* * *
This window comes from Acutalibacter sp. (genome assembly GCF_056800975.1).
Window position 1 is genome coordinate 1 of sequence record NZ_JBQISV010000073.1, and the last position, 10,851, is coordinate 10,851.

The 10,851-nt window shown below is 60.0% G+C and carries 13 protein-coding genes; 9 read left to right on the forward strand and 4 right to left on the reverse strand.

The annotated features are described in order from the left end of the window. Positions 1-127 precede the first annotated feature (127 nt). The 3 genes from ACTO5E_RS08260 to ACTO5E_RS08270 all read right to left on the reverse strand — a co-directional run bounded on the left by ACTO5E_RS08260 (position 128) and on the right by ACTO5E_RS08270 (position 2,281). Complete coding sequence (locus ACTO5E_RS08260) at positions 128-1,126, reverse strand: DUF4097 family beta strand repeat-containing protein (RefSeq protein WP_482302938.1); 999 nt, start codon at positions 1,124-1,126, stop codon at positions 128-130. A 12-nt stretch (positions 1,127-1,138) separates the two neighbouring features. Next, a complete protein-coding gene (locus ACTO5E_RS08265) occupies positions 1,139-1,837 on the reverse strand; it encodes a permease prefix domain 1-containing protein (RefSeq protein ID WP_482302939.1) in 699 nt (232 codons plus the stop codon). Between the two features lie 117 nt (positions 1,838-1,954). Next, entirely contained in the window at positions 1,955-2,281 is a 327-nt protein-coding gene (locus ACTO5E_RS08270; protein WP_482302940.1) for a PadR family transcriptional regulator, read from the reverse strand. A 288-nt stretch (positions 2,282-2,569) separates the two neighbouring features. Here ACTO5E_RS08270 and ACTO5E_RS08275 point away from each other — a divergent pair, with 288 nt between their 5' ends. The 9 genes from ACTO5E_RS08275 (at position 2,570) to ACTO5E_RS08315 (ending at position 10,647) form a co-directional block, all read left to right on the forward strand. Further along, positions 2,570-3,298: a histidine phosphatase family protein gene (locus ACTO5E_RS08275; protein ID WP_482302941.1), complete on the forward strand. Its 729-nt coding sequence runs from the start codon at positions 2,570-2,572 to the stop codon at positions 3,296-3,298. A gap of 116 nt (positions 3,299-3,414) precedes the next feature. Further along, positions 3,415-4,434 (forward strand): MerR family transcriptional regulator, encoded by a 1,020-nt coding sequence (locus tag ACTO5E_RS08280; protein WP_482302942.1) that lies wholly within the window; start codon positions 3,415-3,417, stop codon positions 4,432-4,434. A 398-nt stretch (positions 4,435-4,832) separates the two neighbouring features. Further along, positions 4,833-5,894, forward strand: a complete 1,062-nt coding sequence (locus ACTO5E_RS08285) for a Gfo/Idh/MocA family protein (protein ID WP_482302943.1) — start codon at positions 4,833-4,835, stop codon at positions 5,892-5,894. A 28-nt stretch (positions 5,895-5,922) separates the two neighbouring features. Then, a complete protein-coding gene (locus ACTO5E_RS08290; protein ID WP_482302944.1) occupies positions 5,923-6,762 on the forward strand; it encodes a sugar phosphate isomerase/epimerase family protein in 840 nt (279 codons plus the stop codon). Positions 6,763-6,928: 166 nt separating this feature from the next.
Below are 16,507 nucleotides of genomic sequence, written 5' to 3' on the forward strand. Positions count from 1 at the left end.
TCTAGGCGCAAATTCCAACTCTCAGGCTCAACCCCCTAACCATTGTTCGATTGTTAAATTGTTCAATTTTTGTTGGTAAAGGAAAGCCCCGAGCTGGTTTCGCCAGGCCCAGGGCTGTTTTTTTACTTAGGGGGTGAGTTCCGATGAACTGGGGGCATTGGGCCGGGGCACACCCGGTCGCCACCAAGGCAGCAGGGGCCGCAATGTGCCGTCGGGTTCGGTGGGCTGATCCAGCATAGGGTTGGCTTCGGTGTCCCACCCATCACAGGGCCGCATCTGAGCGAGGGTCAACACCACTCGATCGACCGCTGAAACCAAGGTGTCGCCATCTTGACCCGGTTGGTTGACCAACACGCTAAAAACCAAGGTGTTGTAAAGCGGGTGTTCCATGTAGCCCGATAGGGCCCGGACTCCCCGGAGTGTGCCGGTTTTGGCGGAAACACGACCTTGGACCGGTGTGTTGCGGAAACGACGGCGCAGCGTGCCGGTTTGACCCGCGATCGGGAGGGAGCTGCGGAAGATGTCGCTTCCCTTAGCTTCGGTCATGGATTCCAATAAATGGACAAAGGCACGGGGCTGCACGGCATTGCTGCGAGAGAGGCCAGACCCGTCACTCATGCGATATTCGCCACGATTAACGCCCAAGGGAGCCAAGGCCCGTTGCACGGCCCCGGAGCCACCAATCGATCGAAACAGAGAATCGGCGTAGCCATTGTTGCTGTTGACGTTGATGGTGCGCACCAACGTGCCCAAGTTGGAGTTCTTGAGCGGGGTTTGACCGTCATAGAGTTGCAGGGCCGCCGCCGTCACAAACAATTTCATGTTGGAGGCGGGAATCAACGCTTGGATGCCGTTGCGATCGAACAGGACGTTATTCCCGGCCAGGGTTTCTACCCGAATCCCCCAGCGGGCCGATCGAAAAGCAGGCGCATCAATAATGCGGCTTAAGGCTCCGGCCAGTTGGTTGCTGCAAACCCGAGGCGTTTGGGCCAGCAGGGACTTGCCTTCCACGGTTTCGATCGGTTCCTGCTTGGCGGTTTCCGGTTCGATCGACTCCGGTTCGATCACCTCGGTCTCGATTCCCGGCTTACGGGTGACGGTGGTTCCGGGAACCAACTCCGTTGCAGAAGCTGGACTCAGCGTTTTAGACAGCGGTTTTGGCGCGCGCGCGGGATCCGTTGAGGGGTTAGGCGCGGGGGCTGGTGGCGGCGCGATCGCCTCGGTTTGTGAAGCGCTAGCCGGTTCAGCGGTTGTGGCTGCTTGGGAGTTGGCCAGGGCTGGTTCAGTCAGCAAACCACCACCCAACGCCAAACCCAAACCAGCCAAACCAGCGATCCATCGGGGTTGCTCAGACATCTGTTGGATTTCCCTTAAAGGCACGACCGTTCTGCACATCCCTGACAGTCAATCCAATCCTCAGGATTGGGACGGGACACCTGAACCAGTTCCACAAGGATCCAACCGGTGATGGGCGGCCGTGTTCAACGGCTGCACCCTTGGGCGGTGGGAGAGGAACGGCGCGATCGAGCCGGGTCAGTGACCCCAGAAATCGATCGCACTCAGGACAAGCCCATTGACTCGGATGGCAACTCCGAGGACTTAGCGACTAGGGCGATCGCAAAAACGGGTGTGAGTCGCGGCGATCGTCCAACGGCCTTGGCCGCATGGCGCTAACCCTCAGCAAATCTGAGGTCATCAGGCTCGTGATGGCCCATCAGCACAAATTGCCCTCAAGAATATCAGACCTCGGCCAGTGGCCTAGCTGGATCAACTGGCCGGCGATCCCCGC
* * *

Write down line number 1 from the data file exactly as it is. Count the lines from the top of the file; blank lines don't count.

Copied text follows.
This window comes from Acutalibacter sp. (genome assembly GCF_056800975.1).